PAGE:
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Can STDs Trigger Hypothyroidism?

Learn more about the relationship between sexually transmitted diseases (STDs) and thyroid dysfunction.
Can STDs Trigger Hypothyroidism?
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Sexually transmitted diseases (STDs) represent a diverse range of infections that are transmitted through various forms of sexual contact, including vaginal, anal, and/or oral intercourse. Among the most prevalent STDs are chlamydia, gonorrhea, syphilis, human papillomavirus (HPV), herpes simplex virus (HSV), and HIV/AIDS. These infections can seriously affect your health and well-being, especially when left untreated. Untreated cases of STDs can go far beyond genital symptoms, potentially resulting in serious health issues such as infertility, organ damage, and an increased risk of certain cancers. STD infections can affect various parts of the body, including the thyroid gland. In this article, learn more about the emerging research that suggests potential links between STDs and thyroid dysfunction.

The link between STDs and hypothyroidism

Traditionally, STDs and hypothyroidism have been viewed as two separate health concerns. However, there appears to be a complex connection between both STDs and thyroid dysfunction. Specifically, the signs and symptoms of both conditions can overlap, making diagnosis of one or the other challenging and easy to miss. Inflammation is often a concern in cases of both STDs and thyroid disease.

STIs (sexually transmitted infections) can induce inflammatory responses and weaken the immune response. STDs create a systemic effect on the body, meaning it alters various systems of the body. This includes alterations in hormonal balance, which can indirectly impact thyroid function. Infections like HIV or syphilis may disturb the delicate balance of hormones that are crucial for thyroid regulation, potentially causing hypothyroidism.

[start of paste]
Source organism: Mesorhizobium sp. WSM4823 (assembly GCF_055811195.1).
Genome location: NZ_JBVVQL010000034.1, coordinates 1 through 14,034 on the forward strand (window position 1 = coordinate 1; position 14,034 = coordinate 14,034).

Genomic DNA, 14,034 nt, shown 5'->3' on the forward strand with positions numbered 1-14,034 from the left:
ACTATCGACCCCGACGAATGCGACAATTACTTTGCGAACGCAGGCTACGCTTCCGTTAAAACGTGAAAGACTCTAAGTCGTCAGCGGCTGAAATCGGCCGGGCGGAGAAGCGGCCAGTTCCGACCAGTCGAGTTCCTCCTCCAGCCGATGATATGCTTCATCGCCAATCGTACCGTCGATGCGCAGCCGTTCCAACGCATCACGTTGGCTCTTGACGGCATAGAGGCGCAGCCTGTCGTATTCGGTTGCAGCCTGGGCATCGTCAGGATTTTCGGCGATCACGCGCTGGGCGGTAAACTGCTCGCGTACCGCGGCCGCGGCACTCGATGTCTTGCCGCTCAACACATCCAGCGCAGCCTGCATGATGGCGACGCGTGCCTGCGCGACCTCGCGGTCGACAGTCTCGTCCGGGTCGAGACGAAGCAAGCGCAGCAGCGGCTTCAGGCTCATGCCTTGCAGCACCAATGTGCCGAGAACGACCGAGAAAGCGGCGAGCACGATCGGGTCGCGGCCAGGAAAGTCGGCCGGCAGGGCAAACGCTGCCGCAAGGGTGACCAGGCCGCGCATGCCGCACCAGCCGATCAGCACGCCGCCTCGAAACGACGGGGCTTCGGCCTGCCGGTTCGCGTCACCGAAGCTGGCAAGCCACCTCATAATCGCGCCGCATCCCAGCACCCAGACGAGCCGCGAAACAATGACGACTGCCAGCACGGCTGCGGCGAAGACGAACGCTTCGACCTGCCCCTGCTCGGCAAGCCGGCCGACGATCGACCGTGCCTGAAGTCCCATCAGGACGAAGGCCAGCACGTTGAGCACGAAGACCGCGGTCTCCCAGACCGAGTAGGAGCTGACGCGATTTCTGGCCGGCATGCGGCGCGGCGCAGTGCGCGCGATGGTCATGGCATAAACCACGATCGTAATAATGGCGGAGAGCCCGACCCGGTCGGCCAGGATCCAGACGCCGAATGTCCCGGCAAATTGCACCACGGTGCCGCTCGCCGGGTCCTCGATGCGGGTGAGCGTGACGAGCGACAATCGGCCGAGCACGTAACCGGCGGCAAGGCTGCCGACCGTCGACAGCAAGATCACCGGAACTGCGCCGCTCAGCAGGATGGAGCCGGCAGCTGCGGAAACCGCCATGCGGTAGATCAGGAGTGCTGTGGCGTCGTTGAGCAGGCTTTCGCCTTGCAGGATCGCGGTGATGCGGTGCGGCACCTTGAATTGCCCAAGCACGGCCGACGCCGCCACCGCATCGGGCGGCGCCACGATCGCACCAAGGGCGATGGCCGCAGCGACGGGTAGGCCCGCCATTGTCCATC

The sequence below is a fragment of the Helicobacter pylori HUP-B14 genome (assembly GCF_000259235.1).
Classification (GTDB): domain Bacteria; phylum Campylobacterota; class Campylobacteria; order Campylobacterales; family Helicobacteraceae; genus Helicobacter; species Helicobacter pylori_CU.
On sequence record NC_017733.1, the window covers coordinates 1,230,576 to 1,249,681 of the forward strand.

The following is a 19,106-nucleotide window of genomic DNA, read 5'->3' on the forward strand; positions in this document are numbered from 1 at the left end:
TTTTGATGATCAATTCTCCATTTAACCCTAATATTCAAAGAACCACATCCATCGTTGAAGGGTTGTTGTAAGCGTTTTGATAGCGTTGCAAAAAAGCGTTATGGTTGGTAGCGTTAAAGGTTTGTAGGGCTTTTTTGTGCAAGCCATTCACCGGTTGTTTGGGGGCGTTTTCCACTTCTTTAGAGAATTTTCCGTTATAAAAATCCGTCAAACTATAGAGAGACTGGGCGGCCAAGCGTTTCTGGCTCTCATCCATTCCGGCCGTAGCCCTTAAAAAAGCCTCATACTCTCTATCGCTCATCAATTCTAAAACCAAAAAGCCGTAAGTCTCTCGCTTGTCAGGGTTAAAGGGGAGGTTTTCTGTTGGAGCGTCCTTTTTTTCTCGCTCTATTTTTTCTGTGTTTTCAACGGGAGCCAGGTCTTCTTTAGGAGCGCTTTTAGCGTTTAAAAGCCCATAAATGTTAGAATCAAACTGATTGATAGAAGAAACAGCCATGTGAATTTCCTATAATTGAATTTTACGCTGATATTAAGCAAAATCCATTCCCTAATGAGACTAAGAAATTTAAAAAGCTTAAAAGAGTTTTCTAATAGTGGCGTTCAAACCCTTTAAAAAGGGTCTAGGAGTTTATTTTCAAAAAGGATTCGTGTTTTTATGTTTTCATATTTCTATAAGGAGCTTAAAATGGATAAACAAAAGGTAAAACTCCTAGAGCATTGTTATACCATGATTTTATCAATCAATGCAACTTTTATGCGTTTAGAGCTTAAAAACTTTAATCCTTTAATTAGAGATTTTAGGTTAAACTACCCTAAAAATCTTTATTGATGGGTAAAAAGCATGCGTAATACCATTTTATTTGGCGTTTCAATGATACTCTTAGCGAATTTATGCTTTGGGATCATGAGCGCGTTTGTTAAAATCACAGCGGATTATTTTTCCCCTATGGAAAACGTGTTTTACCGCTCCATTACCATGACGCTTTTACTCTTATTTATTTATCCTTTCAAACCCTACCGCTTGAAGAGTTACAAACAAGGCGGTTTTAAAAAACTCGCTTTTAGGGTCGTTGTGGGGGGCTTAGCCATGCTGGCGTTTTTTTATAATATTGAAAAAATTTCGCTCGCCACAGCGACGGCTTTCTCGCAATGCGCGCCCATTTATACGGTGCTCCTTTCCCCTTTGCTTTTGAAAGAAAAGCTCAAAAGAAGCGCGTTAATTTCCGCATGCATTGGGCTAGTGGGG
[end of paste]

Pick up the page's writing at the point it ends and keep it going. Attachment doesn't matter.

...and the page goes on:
It is possible that an infection could exacerbate an existing or dormant autoimmune disease. Infections trigger inflammatory processes within the body, provoking an aggressive immune response. The heightened immune activity may worsen symptoms for individuals with pre-existing or latent autoimmune conditions.

HIV and thyroid dysfunction

HIV infection has been correlated with various thyroid diseases and dysfunctions. Thyroid diseases and conditions are more common among people living with HIV than in the general population. Suppurative thyroiditis, although rare, is more common in people living with HIV and can lead to hypothyroidism or thyrotoxicosis in some cases. The management of thyroiditis in this population includes appropriate antibiotics and, for suppurative forms, drainage of any abscesses.

HAART treatment for HIV and thyroid function

Highly Active Antiretroviral Therapy (HAART) used to treat HIV infection can also influence thyroid function. A study found that hypothyroidism was most commonly associated with HAART using protease inhibitors (PI). The study suggested that HAART could affect thyroid function, leading to abnormalities. This highlights the need for monitoring thyroid function in HIV-infected patients, particularly those on HAART.

Herpes viruses and Hashimoto’s thyroiditis

Herpes viruses have been implicated in various autoimmune diseases, including Hashimoto’s thyroiditis, the most common cause of hypothyroidism. A study reported the case of three patients who developed herpes labialis (caused by Herpes simplex virus) a few months before the onset of Hashitoxicosis. This transient hyperthyroid phase can occur in Hashimoto’s thyroiditis. Blood tests and clinical exams supported the possible role of human herpes viruses as a cause of Hashimoto’s thyroiditis. This study suggests that Herpes viruses are a potential viral trigger for autoimmune thyroid diseases, although the exact mechanisms remain to be thoroughly studied.

Syphilis and thyroid swelling

Syphilis, caused by the bacterium Treponema pallidum, is a notable STD that can affect the thyroid gland. One case report highlighted an unusual instance of thyroid swelling in a patient with secondary syphilis. The patient, who was HIV-negative, presented with acute midline neck swelling, and difficulty breathing, talking, and swallowing. Blood tests for syphilis were positive, and a thyroid fine needle aspiration biopsy confirmed the presence of Treponema pallidum. Treatment with intravenous benzyl-penicillin led to a good regression of symptoms. This case underscores the importance of considering syphilis in the differential diagnosis of thyroid swelling, especially in populations at risk for STDs.